The city commission of McAllen was unwilling to consider re-routing the road going in between the McAllen Botanical Garden and West Side Park. This unfortunately forces us to have to choose between an otherwise sound road project or the beginnings of destroying the last native green space in Mcallen, along with polluting the largest city park space used by families everyday. Nonetheless, the right choice should be obvious: Save Our Parks, Save Our Native Species, Vote AGAINST Prop 1 !
Pale Green Awlet (Burara gomata) and caterpillar
subfamily Coeliadinae, family Hesperiidae
Coeliadinae is a subfamily of the skipper butterfly family (Hesperiidae) and include the awls, awlets, and policemen.
by Sinobug (itchydogimages) on Flickr.
Pu’er, Yunnan, China
See more Chinese butterflies and moths, pupae and their larvae on my Flickr site HERE…
Whether you are looking for a classic pumpkin pie recipe, a pumpkin latte recipe, or a savory take on pumpkin, this list is for you.
As is becoming clearer with each passing scientific report, the only long-term, viable solution to living in harmony with the earth is to overthrow capitalism and replace it with a different socioeconomic system of production and distribution, one that puts people and the planet before profit.
Whales Get Sunburned, Too
Turns out whales like to spend time under the sun a little color too. But just like some people, some whales are getting way too much sun, and it’s causing them serious problems. Anthony discusses what’s going on and what, if anything, can be done.
via DNews Channel.
Shy Cat Struts Before Dawn
Photo by Brian O’Shea
The margay, Leopardus wiedii, is rarely observed at close quarters. Bird-watching scientists in Suriname spotted this shy cat near dawn—at a distance of just 13 feet (4 meters). The margay is adapted to live in the trees, unlike most cats, and prowls aloft to hunt birds, rodents, and even monkeys.
(read more: National Geo)
The Trees That Miss The Mammoths
Trees that once depended on animals like the wooly mammoth for survival have managed to adapt and survive in the modern world.
by Whit Bronaugh
Warning: Reading this article may cause a whiplash-inducing paradigm shift. You will no longer view wild areas the same way. Your concepts of “pristine wilderness” and “the balance of nature” will be forever compromised. You may even start to see ghosts.
Consider the fruit of the Osage-orange, named after the Osage Indians associated with its range. In the fall, Osage-orange trees hang heavy with bright green, bumpy spheres the size of softballs, full of seeds and an unpalatable milky latex. They soon fall to the ground, where they rot, unused, unless a child decides to test their ballistic properties.
Trees that make such fleshy fruits do so to entice animals to eat them, along with the seeds they contain. The seeds pass through the animal and are deposited, with natural fertilizer, away from the shade and roots of the parent tree where they are more likely to germinate. But no native animal eats Osage-orange fruits. So, what are they for? The same question could be asked of the large seed pods of the honeylocust and the Kentucky coffeetree.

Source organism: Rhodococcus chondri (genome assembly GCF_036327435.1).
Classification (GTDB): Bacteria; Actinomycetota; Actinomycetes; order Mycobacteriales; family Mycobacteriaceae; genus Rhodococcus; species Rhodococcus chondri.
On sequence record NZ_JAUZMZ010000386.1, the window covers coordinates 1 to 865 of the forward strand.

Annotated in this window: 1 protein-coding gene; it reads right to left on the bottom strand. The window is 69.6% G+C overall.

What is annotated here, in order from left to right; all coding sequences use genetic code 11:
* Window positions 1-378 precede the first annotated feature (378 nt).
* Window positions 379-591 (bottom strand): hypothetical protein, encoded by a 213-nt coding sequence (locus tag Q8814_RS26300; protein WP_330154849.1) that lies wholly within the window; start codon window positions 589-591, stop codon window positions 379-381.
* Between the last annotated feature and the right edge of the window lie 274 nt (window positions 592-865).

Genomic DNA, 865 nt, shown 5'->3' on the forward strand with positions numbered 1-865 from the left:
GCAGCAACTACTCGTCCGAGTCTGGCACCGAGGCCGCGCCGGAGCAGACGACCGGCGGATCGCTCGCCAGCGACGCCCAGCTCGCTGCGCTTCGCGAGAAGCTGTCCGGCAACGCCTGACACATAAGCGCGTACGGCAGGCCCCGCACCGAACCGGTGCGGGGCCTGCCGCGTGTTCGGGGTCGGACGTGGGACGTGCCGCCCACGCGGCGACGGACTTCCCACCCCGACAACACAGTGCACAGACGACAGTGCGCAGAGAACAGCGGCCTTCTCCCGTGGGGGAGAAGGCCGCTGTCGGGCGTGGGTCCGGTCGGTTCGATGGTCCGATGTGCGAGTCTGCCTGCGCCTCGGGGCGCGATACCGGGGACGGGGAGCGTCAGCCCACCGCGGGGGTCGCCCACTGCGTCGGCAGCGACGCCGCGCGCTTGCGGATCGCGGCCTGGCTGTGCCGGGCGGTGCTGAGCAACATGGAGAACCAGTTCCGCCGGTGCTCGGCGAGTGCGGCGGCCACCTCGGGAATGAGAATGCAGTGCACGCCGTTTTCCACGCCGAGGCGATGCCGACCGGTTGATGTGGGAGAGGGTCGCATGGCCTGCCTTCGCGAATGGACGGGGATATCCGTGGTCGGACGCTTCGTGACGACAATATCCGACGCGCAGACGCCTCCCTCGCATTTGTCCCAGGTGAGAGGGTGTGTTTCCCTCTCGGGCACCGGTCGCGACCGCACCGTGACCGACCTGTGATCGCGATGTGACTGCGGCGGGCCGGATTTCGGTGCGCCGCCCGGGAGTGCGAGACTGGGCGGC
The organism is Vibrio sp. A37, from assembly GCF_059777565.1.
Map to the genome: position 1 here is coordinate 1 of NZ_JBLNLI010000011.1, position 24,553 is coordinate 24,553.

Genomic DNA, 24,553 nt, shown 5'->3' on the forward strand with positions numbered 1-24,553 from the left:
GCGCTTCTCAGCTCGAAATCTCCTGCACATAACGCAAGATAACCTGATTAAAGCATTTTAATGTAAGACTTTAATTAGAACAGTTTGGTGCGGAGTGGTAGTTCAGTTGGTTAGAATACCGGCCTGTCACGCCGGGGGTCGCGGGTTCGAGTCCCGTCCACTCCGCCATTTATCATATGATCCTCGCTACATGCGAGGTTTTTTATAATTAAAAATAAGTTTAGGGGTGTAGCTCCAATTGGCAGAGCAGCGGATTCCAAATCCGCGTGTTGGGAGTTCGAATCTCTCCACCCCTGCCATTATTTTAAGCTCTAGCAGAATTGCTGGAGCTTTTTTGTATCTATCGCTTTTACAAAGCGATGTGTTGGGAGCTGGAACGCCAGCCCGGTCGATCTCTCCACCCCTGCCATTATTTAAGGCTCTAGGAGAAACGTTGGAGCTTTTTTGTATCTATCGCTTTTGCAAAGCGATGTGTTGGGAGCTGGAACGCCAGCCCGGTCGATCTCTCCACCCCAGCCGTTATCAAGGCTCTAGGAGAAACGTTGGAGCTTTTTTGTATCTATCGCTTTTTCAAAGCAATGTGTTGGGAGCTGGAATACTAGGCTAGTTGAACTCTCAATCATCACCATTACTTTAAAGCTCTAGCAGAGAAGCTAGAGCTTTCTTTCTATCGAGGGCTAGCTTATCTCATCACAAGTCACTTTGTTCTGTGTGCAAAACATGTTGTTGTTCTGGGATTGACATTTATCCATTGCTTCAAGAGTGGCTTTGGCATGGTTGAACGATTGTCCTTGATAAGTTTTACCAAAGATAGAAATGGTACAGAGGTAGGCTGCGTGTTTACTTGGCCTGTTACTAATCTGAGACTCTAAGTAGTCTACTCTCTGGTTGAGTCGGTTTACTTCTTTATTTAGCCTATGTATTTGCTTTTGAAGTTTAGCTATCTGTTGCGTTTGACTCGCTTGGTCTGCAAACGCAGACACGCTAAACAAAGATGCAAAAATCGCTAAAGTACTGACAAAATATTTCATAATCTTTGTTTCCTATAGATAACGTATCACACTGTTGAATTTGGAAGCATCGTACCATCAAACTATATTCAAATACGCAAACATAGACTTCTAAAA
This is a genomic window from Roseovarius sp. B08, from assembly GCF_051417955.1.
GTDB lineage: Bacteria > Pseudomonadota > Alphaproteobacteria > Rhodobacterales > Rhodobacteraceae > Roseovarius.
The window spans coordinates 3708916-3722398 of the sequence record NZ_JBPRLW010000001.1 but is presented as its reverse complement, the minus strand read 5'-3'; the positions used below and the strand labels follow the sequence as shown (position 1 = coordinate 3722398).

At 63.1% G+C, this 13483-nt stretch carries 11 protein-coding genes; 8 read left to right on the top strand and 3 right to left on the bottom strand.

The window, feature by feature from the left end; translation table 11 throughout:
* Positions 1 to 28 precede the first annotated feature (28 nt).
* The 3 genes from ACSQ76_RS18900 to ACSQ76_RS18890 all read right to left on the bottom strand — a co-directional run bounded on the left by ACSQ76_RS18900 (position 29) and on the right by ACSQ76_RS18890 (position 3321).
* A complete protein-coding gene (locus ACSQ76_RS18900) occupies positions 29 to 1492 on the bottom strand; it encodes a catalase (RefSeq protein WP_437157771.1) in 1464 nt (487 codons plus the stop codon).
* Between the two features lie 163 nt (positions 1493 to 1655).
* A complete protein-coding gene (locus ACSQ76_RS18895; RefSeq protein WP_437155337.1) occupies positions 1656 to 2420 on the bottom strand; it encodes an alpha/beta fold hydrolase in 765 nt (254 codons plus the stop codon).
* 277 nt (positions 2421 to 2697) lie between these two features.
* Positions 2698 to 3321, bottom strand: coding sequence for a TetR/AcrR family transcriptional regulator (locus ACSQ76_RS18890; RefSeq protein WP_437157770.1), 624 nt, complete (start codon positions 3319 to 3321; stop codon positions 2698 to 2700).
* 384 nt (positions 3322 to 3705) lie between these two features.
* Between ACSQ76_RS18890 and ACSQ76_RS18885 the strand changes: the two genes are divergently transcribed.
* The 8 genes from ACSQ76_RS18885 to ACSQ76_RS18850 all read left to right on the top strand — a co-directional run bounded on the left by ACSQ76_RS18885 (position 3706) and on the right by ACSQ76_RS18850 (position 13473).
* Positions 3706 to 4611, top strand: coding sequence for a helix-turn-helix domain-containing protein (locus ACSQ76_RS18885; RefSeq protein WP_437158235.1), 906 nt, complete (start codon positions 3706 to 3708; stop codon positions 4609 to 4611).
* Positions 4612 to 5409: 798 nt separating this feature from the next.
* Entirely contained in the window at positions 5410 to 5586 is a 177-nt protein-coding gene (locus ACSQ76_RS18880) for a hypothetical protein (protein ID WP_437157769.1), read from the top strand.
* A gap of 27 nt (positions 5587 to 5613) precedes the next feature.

To answer these questions and solve the “riddle of the rotting fruit,” we first need to go to Costa Rica. That is where tropical ecologist Dan Janzen of the University of Pennsylvania noticed that the fruits of a mid-sized tree in the pea family called Cassia grandis were generally scorned by the native animals, but gobbled up by introduced horses and cattle. Janzen, who received the Crafoord Prize (ecology’s version of the Nobel) for his work on the co-evolution of plants and animals, had the idea that the seeds of Cassia grandis, and about 40 other large-fruited Costa Rican trees, were adapted to be dispersed by large mammals that are now extinct. He teamed up with Paul Martin, a paleoecologist at the University of Arizona, to develop the concept of ecological anachronisms…
(read more: American Forests)
images: mammoth/mastodon reconstruction by Dantheman9758 | Wikipedia; fossil photo by Wolfmansf | Wiki; plant photos by Mark Wells and Dxlinh
You can find Osage oranges in the Garden and throughout New York City (I remember a proliferation of them in Prospect Park). The next time you see one, remember this story. Some also posit that pumpkins and other large fruit of the Cucurbita evolved as enticements to North America’s megafauna. ~AR
Endangered Species Spotlight:
Arboreal Alligator Lizard (Abronia graminea), Mexico
Giant Puffball - Calvatia gigantea
Spent a drizzly weekend in Maine and found the biggest puffball in the woods behind Owen’s house!
Would you pay $19 to kill a wolf? In Montana, 6,000 people just did. Montana only has 625 wolves left after last year’s killing season.
Not satisfied with the massacre, the state has lined up 10 times as many rifles as there are wolves to finish the job.
Page 1 of 157